Jean Montrevil was shackled, imprisoned, about to be sent to Haiti. It was Jan. 6, days before the earthquake that would devastate Haiti, the poorest nation in the Western Hemisphere. Montrevil came to the U.S. with a green card in 1986 at the age of 17. Twenty years ago, still a teenager, he was convicted of possession of cocaine and sent to prison for 11 years. Upon release, he married a U.S. citizen; he has four U.S.-citizen children, owns a business, pays taxes and is a legal, permanent resident. He is a well-respected Haitian New York community activist. But because of his earlier conviction, he was on an immigration supervision program, requiring him to check in with an immigration official every two weeks. On Dec. 30, during his routine visit, he was immediately detained and told he would be deported to Haiti. A fellow detainee bound for Haiti had a fever. That man’s illness halted the flight, and then the earthquake struck.
The devastating toll of the Jan. 12 earthquake in Haiti continues to mount. Most efforts to rescue people from the rubble have ended. More than 150,000 people have been buried, some in makeshift graves near the ruins of the homes where they died, but many in unmarked, mass graves at Titanyen, the site of massacres during previous dictatorships and coups. More than 1 million people are homeless out of Haiti’s population of 9 million. The stench of decaying bodies is still pervasive in the capital city of Port-au-Prince as well as in outlying towns, which, two weeks out, have seen little outside help. It was painful to see the mass of aid stockpiled at the airport. The Haitians need it now. For example, I saw pallets with thousands of bottles of Aquafina water there. Hopeful when a truck arrived to load up, I asked where it was headed. “To the U.S. Embassy,” I was told.
One of the principal sources of national income in Haiti is the flow of remittances from the Haitian diaspora, whose cash, wired to family members back in Haiti, amounts to one-third of Haiti’s gross national product. For years, after four major hurricanes and massive flooding, the Haitian community has simply been asking to be treated like Nicaraguans, Hondurans and Salvadorans in similar circumstances, to receive Temporary Protected Status (TPS). TPS allows people to stay in the U.S., and legally work, during times of armed conflict or natural disaster, and is a critical element of any humane policy. Finally, following frantic grass-roots lobbying after the earthquake, the U.S. government extended TPS to Haitians.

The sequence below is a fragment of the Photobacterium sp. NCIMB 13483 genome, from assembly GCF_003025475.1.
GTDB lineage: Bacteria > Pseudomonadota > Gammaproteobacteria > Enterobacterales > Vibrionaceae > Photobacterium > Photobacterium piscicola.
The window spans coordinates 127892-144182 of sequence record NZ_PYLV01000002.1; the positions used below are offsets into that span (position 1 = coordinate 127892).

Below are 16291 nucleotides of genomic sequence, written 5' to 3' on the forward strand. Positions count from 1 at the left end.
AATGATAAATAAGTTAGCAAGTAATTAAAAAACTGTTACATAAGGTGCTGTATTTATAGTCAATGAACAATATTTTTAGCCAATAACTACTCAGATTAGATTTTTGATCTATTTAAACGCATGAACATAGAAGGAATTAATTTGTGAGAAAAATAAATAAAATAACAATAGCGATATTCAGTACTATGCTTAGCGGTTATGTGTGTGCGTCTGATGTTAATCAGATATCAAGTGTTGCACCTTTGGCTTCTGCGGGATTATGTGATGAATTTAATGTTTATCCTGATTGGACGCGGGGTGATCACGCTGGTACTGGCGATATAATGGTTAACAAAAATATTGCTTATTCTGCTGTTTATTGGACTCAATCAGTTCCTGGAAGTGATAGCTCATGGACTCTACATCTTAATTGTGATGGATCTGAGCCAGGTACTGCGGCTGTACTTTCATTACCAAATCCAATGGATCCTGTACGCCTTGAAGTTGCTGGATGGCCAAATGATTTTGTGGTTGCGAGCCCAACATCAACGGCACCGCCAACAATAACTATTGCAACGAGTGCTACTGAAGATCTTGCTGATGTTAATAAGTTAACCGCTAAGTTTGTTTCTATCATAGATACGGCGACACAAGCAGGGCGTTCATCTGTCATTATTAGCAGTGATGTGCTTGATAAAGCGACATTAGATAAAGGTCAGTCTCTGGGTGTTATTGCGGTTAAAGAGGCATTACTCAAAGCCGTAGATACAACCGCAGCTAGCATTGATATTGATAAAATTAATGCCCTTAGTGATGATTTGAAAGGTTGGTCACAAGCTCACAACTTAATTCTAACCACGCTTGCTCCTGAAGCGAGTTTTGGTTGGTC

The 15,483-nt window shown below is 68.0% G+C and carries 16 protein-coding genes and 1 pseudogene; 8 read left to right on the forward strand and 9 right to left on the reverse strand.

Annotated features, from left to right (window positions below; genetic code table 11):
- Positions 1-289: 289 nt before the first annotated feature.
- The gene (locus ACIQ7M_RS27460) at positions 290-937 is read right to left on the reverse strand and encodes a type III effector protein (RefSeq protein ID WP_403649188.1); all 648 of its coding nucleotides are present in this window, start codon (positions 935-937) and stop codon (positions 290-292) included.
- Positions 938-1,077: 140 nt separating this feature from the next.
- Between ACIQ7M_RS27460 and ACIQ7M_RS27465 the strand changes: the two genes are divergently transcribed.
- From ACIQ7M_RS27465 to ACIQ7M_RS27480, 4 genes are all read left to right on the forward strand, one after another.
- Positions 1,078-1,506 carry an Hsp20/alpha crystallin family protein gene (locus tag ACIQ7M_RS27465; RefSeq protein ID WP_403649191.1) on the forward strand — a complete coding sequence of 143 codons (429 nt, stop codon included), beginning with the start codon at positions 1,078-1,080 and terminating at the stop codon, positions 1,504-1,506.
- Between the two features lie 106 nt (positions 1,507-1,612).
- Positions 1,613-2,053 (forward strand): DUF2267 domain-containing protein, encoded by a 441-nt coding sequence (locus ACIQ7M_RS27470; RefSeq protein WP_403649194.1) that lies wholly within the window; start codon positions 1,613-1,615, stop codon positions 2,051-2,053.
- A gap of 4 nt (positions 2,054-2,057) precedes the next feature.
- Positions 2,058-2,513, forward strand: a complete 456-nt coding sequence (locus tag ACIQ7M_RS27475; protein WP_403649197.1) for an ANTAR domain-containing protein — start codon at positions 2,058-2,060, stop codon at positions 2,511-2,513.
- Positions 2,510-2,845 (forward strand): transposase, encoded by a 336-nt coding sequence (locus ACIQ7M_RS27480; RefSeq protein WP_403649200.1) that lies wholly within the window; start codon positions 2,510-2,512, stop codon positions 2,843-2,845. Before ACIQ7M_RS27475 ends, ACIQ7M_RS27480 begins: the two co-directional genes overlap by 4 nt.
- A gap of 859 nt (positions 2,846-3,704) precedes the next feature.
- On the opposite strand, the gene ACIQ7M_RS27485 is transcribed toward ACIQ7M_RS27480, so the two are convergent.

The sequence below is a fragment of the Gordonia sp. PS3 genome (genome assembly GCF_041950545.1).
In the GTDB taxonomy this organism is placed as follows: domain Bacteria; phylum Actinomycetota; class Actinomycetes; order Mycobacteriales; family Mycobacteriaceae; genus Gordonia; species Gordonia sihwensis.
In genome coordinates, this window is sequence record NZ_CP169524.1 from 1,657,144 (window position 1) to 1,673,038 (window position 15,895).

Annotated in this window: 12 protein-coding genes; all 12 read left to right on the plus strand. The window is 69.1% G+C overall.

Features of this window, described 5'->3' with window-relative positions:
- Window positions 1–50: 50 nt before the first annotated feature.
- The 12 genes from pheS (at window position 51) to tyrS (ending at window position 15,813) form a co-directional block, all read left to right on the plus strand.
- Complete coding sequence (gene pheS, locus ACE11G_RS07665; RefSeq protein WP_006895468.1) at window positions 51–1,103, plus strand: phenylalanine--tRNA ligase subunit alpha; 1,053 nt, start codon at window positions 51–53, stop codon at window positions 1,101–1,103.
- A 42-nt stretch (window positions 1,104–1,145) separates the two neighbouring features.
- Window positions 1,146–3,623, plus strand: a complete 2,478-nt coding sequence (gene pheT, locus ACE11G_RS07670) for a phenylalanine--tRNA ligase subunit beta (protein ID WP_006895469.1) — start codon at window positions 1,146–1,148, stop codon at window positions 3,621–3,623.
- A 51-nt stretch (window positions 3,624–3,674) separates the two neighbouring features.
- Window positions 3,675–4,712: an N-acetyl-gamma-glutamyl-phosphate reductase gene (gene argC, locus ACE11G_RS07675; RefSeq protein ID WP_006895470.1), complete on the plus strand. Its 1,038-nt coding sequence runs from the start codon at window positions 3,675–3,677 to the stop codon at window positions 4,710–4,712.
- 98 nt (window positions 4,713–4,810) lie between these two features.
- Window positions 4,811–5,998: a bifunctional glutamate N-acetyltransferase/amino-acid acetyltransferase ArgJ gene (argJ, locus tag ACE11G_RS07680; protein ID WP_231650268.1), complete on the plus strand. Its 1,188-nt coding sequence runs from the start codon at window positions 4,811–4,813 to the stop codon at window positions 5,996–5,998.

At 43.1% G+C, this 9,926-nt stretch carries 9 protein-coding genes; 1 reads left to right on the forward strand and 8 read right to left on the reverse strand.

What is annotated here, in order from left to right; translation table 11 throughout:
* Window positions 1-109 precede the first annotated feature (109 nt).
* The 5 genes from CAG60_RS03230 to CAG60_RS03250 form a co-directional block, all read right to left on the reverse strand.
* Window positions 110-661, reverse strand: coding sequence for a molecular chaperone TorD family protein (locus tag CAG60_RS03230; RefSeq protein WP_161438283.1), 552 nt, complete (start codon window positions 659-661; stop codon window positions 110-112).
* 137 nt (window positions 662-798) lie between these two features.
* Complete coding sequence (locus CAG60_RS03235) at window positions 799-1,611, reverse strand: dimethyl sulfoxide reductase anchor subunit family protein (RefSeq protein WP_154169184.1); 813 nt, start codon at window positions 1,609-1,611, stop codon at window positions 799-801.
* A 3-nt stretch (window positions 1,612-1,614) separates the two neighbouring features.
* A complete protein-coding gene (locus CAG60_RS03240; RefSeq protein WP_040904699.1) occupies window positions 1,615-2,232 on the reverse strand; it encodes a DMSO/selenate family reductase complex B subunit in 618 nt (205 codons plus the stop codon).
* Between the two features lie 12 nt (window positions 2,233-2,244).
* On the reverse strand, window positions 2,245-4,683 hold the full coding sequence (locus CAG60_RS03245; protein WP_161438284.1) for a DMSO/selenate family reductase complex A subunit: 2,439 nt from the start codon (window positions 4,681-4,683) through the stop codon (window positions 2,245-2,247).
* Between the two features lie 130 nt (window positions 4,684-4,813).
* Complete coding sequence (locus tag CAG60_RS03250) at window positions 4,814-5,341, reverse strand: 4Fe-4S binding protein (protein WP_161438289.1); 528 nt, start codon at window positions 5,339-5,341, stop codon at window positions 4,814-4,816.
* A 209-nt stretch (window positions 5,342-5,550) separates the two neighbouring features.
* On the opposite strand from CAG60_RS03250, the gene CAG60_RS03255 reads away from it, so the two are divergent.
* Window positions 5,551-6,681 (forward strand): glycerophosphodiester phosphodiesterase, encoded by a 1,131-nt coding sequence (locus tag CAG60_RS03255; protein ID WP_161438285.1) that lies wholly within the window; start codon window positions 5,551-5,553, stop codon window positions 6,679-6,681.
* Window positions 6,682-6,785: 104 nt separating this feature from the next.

But TPS is not enough. Haitians need to be allowed into the United States, legally, compassionately and immediately. I visited hospitals and clinics in Port-au-Prince, with thousands of people waiting for care, and amputations happening with ibuprofen or Motrin, if patients were lucky. Ira Kurzban, a Miami-based attorney who represented Haiti for years, says the U.S. must let in those immediately who need medical care, that far too few of the injured have been brought to the U.S. In addition, he told me, the U.S. should bring many more people from Haiti, including all those people who had approved petitions by family members. It’s about 70,000 people. These people have been approved, but are essentially in a multiyear waiting line to move to the U.S. Kurzban compared the historical willingness and ability of the U.S. to accept Cuban refugees with what he calls a policy of “containment” with Haiti, preventing people from leaving and blocking the shores with the Coast Guard. The first thing I saw when flying in to Port-au-Prince days after the earthquake were the Coast Guard cutters. They weren’t bringing aid in, or carrying people out. They were preventing Haitians from leaving.
National Nurses United, the largest nurses union in the U.S., has 12,000 registered nurses willing to travel to Haiti to help, but they say they can’t get assistance from the Obama administration. So they called filmmaker Michael Moore. He told me this week: “This is pretty pathetic if you’re having to call me. I mean, you are the largest nurses union … and you can’t get a call in to the White House?” The NNU is seeking individual sponsors through its Web site.
Grass-roots and church groups in New York City demanded freedom for Jean Montrevil, and he was released. It is that kind of solidarity that is now needed by millions of Haitians, here and in Haiti, suffering the greatest catastrophe in their history.
Denis Moynihan contributed research to this column.
Amy Goodman is the host of “Democracy Now!,” a daily international TV/radio news hour airing on more than 800 stations in North America. She is the author of “Breaking the Sound Barrier,” recently released in paperback and now a New York Times best-seller.